Hunters

My deer season has been a successful one so far, but I no longer measure my success by how many points a buck has and what it scored. That’s not to say I haven’t in seasons past. 

I have been blessed to put deer meat in my freezer already. Grilling venison steaks or cooking a big pot of venison stew is something I really enjoy. Family and friends look forward to my Christmas presents of venison summer sausage, snack sticks and jerky, so they won’t be disappointed this year. Doe meat sure tastes a whole lot better than an old buck. 

In past years, I do feel I let my pursuit of a “big buck” consume me so much I had forgotten why I was really out there. I am out there to see spectacular sunsets and colorful sunrises, to hear owls and crows calling and bright red cardinals perched in nearby trees. I am out there to watch squirrels, foxes and bobcats that have no idea I am in their home. 

I am out there to be with friends, family or to be alone. 

I have a tag left, so I will still be out there sitting in a tree during the alternative season, thanking my God for this special time in life. If I see a deer, I will not know until that moment if I will shoot again or not. That’s not why I am there.

Are you still deer hunting?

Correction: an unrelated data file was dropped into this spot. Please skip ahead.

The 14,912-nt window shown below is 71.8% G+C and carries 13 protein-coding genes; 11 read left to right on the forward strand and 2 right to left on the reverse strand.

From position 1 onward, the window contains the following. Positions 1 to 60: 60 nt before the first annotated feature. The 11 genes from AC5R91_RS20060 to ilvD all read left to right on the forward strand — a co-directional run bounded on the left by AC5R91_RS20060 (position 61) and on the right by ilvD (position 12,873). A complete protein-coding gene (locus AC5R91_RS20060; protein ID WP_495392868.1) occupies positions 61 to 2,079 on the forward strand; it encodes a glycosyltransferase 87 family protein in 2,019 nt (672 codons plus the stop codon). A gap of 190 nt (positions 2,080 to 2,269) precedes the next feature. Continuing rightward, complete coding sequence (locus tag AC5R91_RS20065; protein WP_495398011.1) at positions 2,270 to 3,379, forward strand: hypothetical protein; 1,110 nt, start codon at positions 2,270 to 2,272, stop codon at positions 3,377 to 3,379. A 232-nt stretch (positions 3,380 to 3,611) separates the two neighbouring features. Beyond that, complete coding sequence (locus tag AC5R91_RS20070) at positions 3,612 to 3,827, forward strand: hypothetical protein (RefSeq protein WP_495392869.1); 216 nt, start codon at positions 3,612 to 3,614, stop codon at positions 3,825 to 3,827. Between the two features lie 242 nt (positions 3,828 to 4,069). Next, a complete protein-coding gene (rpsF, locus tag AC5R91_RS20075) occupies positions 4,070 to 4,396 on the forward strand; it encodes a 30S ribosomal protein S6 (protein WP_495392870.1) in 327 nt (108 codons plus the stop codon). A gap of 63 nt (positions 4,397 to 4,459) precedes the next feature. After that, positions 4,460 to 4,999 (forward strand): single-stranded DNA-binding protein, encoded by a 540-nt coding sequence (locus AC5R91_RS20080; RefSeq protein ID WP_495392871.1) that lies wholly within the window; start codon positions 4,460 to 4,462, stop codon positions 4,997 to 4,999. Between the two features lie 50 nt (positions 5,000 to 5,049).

If you’re still deer hunting, look for deer holed up in tiny patches of dense cover. These spots are usually neglected by hunters just because they are such small areas. A few acres can hold a lot of deer if the cover is thick enough and un-pressured.

Off-season paddling

Winter canoe or kayak trips whether on a lake or river is really something special.  The summer crowds of people are gone but you will see plenty of other travelers.  The woods and waterways seem to come alive with wildlife.  With no leaves to block your view you see things you would never see any other time.  

The summer noisiness is not there either. The only sounds you hear are rippling water, bird songs, turkey talk or deer walking on a gravel bar. 

Off-season paddling is a great way to escape the hustle and bustle of Christmas for just a little while.  

Fueling up

Your body burns more calories in cold weather, so you need to eat more. About 4,500-5,000 calories per day will keep you fueled for strenuous outdoor activities. 

This is no time to diet. Carbohydrates and fats are good sources of energy. Carry fruit, candy, nuts, and cereals for snacks when out enjoying the great outdoors.

An almost true story

Last week, I am in a tree stand when a squirrel comes down the tree next to me barking and fussing. He suddenly jumps and lands on the tree my stand is in.

It had huge fangs and claws. I screamed, and would swear the squirrel did, too, then it ran away. I turned to see a 10-point buck laughing at me, and then he ran away. I hate squirrels.

Something to think about

“The great challenge left to us is to cut through all the glitz and glamor of the season that has grown increasingly secular and commercial, and be reminded of the beauty of the One who is Christmas.”

-Bill Crowder

Larry Whiteley was born and raised in Nixa. He was inducted into the National Freshwater Fishing Hall of Fame in honor of his more than 40 years of communicating the great outdoors all over the world through his outdoor articles and radio shows.

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